Saturday, May 11, 2013

42 (Brockway)

Tropic Sprockets by Ian Brockway


Brian Helgeland (A Knight's Tale) smartly directs "42" the handsome biopic about Jackie Robinson, the first African-American baseball player in the  major leagues. The film is in the style of many traditional baseball films including  "Moneyball" (2011) and "The Natural" (1984), but in terms of social context "42" is in the mode of Carl Franklin's "Devil in a Blue Dress" (1995). In both films we have earnest and forthright men (all with one-liners and a grace which should not be overlooked) who are driven to reveal the truth and push boundaries under the weight of  a post WWII racist America. Though he is not a private investigator, Jackie Robinson (Chadwick Boseman)  is in the shadow of bigoted and hateful folk who pursue him with the intensity of noir villains. In one scene, Robinson is tickling his wife (Nicole Beharie) and is  abruptly approached by a suspicious southern stranger. As it turns out, the stranger reaches out to congratulate Robinson, not threaten him. This one instance could have been right out of Hitchcock. Appearances can be deceiving.

Robinson has a rather dry and bemused manner though it all, but he is also a soldier in the most disturbing episodes. Pitches are fired at him like cannonballs. Some balls have teeth and he usually ducks. But during one horrible outing of disgusting name-calling, Robinson goes into an understandable rage. He screams and smashes his bat. While he could be thought of as an occasional antihero or The Outsider,  as he marches out from under the clubhouse, shaded in  slanted half light, he more resembles Superman. Robinson is a hero we can all relate to, no need for Krypton.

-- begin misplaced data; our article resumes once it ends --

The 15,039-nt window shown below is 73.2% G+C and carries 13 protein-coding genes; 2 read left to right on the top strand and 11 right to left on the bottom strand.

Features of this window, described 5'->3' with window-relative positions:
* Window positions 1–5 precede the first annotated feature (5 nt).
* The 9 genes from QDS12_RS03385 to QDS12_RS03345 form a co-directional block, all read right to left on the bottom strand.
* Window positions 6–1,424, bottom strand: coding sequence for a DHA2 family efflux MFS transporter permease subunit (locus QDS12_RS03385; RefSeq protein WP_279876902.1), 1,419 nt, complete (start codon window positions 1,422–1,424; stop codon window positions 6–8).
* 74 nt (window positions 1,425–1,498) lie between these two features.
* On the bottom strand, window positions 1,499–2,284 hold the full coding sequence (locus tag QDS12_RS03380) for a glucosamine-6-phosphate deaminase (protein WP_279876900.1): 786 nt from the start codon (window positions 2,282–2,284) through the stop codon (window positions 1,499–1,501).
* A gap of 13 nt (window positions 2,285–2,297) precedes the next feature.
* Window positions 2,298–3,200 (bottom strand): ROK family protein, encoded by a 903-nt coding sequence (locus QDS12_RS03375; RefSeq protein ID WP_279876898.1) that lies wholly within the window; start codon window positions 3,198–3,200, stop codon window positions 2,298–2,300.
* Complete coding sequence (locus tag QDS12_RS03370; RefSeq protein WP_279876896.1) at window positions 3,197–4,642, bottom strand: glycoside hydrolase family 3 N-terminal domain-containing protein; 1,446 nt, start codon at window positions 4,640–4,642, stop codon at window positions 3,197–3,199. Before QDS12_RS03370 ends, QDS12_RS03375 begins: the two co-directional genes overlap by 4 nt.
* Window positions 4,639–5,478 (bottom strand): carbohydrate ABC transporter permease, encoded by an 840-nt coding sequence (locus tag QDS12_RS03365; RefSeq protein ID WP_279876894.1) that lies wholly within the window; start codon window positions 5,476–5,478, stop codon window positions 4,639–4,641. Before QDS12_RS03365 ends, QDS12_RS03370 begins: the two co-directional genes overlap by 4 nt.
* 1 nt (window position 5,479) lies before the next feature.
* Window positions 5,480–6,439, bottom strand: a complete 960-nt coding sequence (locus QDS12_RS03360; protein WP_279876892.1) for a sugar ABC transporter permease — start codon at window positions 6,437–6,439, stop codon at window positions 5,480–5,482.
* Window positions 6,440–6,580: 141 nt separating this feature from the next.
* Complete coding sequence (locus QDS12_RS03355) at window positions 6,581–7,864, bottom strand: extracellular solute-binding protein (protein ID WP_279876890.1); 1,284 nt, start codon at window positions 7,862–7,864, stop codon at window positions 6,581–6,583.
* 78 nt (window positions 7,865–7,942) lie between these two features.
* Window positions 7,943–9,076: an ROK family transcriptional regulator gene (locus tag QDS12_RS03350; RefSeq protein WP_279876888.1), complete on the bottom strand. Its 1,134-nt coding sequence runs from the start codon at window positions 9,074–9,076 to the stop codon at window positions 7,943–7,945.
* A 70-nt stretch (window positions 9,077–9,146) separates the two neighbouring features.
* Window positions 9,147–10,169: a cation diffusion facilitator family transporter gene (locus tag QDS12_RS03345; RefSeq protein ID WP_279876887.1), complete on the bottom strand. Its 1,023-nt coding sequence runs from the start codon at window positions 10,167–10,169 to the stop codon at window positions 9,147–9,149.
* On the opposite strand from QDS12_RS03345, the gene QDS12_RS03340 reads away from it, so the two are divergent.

Harrison Ford has a good outing as well as Robinson's manager, Branch Rickey. Ford is cranky but entertaining as a 1940s rapid fire man who loves baseball and cites biblical passages. He is no cardboard Dick Tracy character and there is real energy exchanged between Ford and Boseman.

The major credit however should be given to director  Helgeland who gives us some virtuosic perspectives, putting us square at home plate while still steeped in the tradition of fine sports films as well as a hint of a 1940s detective thriller, given that Robinson must aways trace his steps in an ignorant America.

Chadwick Boseman is as iconic as Christopher Reeve, a modern day Superman, in this role.  He is neither self righteous, nor agenda-fumed. He simply does what is correct in loving the game.

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1 comment:

Paula Angelique Hafner said...

This may have been my favorite of the year. I knew very little of the Jackie Robinson story or all he went through, not only as the first black baseball player but the first black professional athlete who opened the doors for everyone. A true story of the spirit of the human condition.